Schwartz: Our clients will normally choose us as a smaller dealer over a larger one or even the manufacturer for that matter because they don’t make them feel important as clients. They feel like they are just a number to them. We have been told that there is always a new salesperson trying to sell them something, instead of listening to their needs and coming up with a true solution that not only makes sense fiscally but most importantly helps their business grow. The customers don’t like calling their service providers to then leave a voicemail versus talking to a live person and feeling that the level of service just isn’t up to their standards. We have clients for over 30 years using our model, and we make it a priority as business owners to get to know just about every one of our clients, either via a phone call or a welcome email.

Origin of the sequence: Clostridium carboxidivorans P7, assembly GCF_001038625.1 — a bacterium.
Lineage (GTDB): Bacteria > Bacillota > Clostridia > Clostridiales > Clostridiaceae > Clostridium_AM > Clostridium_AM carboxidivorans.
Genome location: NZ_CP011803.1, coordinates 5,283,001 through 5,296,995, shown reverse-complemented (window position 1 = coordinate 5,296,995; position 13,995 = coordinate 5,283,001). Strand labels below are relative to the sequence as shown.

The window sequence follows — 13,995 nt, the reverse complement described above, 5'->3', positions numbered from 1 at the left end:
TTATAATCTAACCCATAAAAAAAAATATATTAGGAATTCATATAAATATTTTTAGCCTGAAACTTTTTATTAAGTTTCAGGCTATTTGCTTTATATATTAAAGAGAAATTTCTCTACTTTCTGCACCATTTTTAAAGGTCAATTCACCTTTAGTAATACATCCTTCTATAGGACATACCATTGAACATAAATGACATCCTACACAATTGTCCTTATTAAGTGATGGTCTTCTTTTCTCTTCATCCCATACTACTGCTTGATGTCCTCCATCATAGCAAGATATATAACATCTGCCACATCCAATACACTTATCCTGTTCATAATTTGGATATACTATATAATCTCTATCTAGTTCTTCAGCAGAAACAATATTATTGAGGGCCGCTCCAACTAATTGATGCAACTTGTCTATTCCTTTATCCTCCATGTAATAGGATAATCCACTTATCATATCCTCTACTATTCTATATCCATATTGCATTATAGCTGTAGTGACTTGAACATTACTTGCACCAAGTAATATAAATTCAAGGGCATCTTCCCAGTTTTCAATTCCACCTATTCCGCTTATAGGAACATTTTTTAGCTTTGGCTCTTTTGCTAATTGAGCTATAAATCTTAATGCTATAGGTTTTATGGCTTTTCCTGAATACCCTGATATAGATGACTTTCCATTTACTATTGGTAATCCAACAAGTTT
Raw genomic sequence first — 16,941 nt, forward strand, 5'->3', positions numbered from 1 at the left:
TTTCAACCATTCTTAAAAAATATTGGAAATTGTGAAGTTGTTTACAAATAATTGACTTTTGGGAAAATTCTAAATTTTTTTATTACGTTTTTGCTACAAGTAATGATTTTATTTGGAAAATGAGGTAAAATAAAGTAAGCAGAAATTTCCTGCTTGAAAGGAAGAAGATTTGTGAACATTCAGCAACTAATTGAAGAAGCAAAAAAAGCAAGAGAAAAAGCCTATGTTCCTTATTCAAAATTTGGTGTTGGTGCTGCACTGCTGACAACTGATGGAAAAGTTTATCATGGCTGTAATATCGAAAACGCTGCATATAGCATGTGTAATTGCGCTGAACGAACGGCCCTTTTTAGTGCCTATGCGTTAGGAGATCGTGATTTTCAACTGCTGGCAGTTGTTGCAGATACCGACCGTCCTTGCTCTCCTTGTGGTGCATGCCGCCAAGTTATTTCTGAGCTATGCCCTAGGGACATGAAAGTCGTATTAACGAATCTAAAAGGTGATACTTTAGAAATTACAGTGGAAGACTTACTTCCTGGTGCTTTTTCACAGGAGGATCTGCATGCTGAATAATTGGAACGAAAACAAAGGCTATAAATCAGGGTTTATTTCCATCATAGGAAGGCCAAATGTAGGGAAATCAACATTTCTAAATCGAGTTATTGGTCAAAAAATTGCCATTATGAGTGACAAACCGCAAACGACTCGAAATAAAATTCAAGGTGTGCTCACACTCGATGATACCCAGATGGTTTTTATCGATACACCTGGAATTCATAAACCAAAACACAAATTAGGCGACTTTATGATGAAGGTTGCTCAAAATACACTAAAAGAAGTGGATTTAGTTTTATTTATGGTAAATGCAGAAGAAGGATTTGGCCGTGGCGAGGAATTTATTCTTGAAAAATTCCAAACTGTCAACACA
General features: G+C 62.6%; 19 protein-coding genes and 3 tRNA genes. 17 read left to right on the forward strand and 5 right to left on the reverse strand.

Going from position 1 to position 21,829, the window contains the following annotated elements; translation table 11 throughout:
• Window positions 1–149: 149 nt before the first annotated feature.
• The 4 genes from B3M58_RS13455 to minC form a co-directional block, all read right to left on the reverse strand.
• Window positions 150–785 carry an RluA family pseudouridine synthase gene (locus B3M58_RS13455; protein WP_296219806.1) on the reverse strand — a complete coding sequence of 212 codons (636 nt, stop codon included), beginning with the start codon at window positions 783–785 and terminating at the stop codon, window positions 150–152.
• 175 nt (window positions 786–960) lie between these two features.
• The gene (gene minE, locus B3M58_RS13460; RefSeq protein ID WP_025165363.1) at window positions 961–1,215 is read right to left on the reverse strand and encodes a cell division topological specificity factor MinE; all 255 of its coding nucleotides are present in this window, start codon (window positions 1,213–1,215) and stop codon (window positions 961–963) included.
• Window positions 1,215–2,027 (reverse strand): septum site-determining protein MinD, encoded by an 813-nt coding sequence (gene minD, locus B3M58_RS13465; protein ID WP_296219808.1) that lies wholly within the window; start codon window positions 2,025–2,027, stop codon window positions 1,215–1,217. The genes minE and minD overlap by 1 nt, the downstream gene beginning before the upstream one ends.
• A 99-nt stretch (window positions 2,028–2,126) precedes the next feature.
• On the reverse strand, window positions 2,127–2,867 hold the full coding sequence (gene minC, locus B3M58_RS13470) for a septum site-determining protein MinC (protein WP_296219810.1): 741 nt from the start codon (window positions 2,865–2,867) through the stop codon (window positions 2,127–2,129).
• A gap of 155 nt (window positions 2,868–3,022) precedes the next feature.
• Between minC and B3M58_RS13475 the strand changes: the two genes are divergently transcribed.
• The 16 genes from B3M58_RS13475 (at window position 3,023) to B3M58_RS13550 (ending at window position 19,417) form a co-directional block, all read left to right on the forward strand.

Simpson: The simple answer would be “we have better service,” but there is much more to it than that. One of my sales reps once came up with the slogan, “We suck less!” which is comical and somewhat true but not a good marketing slogan. The truth is that smaller dealers are nimble and very detailed. These two virtues make our ability to service the customer better in many ways. By being nimble, we can make decisions quickly and resolve clients’ problems much quicker than the OEMs’ direct or a large dealer playing in a smaller market by being able to make the decision on site. Decisions to let techs harvest parts off new demo equipment to get a customer up, or replace a machine that seems to cause continuous issues with a new one, or needing to provide a small credit for an upset customer that feels it is needed is something that OEMs and large dealers must get high-level approval for. Being more detailed also helps the smaller dealer stay more competitive. We watch the day-to-day processes much closer, allowing us to make decisions that OEMs and larger dealers may need to dig into before making. In the end, all the efficiencies and details make our service better for the customer and continue to make us successful when competing with the OEMs and larger dealers.